See also: Vir, VIR, vír, and -vir-

Contents

AfrikaansEdit

EtymologyEdit

From Dutch voor.

PrepositionEdit

vir

  1. for

BaureEdit

NounEdit

vir

  1. wind

CzechEdit

EtymologyEdit

Borrowed from modern European languages, English virus, French virus, German Virus, which are all from Latin virus.

PronunciationEdit

NounEdit

vir m

  1. virus

DeclensionEdit

Derived termsEdit

Related termsEdit

External linksEdit

  • vir in Příruční slovník jazyka českého, 1935–1957
  • vir in Slovník spisovného jazyka českého, 1960–1971, 1989

GalicianEdit

Etymology 1Edit

From Old Portuguese vĩir, from Latin venīre, present active infinitive of veniō.

VerbEdit

vir ‎(first-person singular present veño, first-person singular preterite vin, past participle vido)

  1. to come
  2. first-person singular personal infinitive of vir
  3. third-person singular personal infinitive of vir
ConjugationEdit
AntonymsEdit
  • (to come): ir
Related termsEdit

Etymology 2Edit

Inflected form of ver(to see).

VerbEdit

vir

  1. first-person singular future subjunctive of ver
  2. third-person singular future subjunctive of ver

KurdishEdit

PronounEdit

vir

  1. here

LatinEdit

EtymologyEdit

From Proto-Italic *wiros, from Proto-Indo-European *wiHrós. Cognates include Sanskrit वीर(vīrá), Old Prussian wijrs, Lithuanian vyras, Latvian vīrs, Old Irish fer, Old Norse verr, Ossetian ир(ir, Ossetians) and Old English wer (English were-).

PronunciationEdit

NounEdit

vir m ‎(genitive virī); second declension

  1. male human, man; man (human)
  2. grown man
  3. brave man, hero
  4. husband
  5. (in military contexts) foot soldier

InflectionEdit

Second declension, nominative singular in -r.

Case Singular Plural
nominative vir virī
genitive virī virōrum
dative virō virīs
accusative virum virōs
ablative virō virīs
vocative vir1 virī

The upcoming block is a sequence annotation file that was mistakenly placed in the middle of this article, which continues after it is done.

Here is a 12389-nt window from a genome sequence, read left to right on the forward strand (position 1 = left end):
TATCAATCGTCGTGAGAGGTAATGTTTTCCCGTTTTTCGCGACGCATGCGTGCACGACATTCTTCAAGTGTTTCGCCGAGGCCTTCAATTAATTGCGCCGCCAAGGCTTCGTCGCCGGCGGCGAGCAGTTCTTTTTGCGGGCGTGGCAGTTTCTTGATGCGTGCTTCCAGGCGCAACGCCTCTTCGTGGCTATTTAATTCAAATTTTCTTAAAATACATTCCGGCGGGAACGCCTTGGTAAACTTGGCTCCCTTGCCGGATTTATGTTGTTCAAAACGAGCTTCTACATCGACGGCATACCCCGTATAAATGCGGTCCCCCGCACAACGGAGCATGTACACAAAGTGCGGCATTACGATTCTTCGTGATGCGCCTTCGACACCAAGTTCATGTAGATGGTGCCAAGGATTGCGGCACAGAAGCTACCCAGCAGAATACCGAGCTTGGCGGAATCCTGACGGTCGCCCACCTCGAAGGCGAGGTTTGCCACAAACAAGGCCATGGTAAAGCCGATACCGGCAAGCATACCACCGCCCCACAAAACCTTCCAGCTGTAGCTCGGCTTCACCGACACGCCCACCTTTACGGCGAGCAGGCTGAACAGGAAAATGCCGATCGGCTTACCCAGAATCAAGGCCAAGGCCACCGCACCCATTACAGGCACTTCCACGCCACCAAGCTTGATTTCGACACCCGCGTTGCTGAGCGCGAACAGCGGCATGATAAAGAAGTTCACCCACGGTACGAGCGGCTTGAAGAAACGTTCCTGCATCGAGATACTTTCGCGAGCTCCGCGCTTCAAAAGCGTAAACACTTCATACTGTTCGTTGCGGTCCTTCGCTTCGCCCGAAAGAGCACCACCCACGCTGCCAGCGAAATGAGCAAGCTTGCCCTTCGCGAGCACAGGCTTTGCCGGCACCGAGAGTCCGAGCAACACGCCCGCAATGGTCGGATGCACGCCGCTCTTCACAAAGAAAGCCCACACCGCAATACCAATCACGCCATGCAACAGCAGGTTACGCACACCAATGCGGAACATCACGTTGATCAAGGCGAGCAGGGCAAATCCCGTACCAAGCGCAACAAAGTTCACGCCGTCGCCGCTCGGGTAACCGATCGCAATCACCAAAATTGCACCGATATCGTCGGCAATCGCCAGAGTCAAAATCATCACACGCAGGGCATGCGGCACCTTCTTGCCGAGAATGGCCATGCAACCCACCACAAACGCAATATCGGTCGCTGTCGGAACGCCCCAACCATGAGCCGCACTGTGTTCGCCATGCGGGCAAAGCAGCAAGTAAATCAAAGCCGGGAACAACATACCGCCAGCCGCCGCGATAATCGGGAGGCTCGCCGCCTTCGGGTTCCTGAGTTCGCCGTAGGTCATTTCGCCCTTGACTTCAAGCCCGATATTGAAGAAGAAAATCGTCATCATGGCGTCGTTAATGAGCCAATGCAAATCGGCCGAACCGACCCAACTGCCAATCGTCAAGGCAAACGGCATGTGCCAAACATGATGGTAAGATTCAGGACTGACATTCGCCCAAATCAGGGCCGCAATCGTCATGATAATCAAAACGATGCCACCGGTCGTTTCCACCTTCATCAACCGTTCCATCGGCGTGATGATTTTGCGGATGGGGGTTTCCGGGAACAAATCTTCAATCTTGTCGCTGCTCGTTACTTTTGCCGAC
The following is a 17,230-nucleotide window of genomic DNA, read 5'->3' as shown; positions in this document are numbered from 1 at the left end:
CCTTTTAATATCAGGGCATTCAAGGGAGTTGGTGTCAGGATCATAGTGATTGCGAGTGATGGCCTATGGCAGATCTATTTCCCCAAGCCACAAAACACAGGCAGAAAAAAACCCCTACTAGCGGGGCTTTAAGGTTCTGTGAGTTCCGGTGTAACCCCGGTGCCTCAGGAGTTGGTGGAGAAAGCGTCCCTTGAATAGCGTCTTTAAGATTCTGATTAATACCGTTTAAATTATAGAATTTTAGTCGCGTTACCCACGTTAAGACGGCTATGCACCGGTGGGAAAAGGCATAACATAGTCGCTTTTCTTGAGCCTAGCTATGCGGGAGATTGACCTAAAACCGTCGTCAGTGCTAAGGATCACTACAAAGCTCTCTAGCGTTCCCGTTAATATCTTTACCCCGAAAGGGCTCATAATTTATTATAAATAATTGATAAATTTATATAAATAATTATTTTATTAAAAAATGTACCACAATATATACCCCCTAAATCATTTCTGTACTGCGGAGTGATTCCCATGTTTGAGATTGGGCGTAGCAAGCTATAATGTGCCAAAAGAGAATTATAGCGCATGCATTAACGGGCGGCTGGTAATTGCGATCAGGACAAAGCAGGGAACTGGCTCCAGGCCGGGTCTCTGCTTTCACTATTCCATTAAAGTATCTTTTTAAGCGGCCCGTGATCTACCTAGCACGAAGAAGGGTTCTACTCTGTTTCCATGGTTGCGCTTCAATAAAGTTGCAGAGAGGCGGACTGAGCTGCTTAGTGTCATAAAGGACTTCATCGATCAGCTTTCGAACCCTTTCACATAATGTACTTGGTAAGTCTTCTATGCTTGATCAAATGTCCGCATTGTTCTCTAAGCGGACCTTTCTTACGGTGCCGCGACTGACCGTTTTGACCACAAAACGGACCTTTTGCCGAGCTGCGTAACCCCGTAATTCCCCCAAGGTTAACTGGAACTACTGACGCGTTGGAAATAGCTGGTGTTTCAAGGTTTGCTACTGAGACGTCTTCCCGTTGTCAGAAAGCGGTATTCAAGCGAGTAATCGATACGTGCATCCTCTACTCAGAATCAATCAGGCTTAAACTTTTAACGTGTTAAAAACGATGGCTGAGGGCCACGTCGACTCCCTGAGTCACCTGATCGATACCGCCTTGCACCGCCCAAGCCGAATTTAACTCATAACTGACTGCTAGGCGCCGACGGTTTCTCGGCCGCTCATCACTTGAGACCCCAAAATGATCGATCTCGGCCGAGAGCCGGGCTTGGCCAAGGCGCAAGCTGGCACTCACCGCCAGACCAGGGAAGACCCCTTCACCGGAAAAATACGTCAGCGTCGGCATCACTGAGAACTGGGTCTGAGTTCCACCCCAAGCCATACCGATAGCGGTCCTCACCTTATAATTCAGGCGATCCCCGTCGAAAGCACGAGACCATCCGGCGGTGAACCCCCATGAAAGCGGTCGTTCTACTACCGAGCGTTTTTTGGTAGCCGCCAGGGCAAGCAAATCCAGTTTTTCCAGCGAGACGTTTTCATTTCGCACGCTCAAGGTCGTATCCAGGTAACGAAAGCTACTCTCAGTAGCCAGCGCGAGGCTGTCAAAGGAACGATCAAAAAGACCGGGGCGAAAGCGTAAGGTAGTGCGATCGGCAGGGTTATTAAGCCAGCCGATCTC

1May also be vire.

SynonymsEdit

HypernymsEdit

Derived termsEdit

Related termsEdit

ReferencesEdit

  • vir in Charlton T. Lewis and Charles Short (1879) A Latin Dictionary, Oxford: Clarendon Press
  • vir in Charlton T. Lewis (1891) An Elementary Latin Dictionary, New York: Harper & Brothers
  • Félix Gaffiot (1934), Dictionnaire Illustré Latin-Français, Paris: Hachette, s.v.vir”.
  • Meissner, Carl; Auden, Henry William (1894) Latin Phrase-Book[1], London: Macmillan and Co.
    • Pericles, the greatest man of his day: Pericles summus vir illius aetatis
    • Pericles, the greatest man of his day: Pericles, vir omnium, qui tum fuerunt, clarissimus
    • a man of considerable learning for those times: vir ut temporibus illis doctus
    • a man of ability: vir magno ingenio, ingeniosus
    • a man of ability: vir magno ingenio praeditus
    • a man of learning; a scholar; a savant: vir or homo doctus, litteratus
    • a great scholar: vir doctissimus
    • a man of profound erudition: vir perfecte planeque eruditus
    • a man perfect in all branches of learning: vir omni doctrina eruditus
    • the learned men are most unanimous in..: summa est virorum doctissimorum consensio (opp. dissensio)
    • a man of character, with a strong personality: vir constans, gravis (opp. homo inconstans, levis)
    • a man who has held every office (up to the consulship): vir defunctus honoribus
    • a hero: vir fortissimus
    • (ambiguous) many learned men; many scholars: multi viri docti, or multi et ii docti (not multi docti)